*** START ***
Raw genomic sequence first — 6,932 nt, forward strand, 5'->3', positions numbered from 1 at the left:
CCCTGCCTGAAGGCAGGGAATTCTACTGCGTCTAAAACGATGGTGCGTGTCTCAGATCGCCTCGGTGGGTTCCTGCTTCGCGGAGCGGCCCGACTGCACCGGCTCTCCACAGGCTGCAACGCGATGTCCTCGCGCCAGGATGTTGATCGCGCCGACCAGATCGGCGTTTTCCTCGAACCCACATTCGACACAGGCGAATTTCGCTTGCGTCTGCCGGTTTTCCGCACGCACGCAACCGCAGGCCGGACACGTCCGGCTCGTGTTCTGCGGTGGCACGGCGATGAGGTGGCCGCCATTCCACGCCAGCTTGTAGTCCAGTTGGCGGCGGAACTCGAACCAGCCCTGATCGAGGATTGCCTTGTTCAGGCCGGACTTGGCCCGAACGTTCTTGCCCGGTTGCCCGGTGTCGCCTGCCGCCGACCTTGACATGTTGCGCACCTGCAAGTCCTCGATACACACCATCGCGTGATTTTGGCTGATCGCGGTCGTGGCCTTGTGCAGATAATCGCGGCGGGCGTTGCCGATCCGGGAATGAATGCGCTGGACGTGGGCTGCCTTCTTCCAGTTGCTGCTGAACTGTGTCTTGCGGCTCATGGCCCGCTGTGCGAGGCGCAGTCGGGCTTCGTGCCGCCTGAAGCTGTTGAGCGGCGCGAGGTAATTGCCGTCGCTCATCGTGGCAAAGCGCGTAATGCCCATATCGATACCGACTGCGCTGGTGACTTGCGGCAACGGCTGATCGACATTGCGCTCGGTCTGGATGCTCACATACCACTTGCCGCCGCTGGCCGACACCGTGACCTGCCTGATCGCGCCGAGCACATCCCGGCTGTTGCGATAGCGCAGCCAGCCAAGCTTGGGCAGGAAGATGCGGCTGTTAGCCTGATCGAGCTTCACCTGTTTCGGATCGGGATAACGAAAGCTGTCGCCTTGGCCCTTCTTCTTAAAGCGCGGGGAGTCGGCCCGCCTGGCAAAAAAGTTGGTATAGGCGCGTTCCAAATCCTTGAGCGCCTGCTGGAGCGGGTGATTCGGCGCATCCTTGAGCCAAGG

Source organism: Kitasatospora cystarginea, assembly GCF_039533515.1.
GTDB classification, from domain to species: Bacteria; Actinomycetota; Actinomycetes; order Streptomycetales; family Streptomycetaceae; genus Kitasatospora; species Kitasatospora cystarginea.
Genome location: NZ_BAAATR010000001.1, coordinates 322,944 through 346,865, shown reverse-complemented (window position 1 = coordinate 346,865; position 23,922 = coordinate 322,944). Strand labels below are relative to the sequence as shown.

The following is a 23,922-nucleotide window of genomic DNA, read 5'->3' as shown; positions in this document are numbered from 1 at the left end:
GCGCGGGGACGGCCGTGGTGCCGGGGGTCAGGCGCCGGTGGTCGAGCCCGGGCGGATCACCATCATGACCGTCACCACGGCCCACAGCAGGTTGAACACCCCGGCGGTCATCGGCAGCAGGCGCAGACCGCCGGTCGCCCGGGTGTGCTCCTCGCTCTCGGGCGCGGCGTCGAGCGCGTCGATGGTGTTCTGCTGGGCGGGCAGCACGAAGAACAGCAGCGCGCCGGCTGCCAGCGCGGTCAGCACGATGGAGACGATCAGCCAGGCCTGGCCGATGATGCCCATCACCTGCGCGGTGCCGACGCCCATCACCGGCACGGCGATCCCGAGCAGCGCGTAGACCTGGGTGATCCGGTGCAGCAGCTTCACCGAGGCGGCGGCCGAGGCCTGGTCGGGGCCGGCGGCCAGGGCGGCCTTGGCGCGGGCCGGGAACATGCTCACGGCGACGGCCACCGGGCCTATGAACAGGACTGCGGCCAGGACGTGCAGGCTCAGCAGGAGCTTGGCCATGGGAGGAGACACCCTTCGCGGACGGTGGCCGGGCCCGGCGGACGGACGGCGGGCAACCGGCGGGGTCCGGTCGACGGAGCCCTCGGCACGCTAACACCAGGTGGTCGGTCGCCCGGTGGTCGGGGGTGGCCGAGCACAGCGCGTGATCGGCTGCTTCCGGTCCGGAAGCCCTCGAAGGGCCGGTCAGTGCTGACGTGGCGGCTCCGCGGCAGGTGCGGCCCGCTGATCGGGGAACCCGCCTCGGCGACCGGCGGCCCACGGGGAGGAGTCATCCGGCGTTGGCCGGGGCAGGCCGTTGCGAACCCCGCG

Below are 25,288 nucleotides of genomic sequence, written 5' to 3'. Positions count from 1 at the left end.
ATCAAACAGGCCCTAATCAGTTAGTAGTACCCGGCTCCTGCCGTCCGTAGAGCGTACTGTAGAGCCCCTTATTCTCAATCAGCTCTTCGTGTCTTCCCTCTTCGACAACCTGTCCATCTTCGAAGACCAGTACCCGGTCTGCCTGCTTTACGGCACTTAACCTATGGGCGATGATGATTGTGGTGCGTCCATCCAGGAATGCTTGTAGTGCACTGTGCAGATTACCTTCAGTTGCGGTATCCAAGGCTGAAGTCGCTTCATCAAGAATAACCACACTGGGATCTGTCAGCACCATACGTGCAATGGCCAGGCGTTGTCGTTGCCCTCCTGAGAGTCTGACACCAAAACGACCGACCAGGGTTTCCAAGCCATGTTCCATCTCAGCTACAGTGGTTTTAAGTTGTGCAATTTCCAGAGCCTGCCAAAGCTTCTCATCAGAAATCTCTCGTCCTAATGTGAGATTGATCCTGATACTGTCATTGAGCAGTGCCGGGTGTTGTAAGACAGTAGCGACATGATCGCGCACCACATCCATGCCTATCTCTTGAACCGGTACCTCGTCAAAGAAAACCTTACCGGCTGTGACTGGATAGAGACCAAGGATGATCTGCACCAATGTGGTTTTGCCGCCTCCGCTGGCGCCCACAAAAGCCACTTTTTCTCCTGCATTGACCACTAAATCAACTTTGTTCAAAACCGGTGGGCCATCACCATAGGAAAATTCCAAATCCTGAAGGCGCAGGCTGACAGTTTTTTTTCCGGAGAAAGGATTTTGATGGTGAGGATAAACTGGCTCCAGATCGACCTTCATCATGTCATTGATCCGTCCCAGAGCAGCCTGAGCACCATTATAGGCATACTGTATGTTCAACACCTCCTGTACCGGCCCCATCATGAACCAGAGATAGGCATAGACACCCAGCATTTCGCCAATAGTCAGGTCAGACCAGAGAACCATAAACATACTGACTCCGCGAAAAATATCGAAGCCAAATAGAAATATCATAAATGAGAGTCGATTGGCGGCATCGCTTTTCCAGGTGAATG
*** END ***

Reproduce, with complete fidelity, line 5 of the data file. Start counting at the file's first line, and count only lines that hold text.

Genome location: NZ_BAAATR010000001.1, coordinates 322,944 through 346,865, shown reverse-complemented (window position 1 = coordinate 346,865; position 23,922 = coordinate 322,944). Strand labels below are relative to the sequence as shown.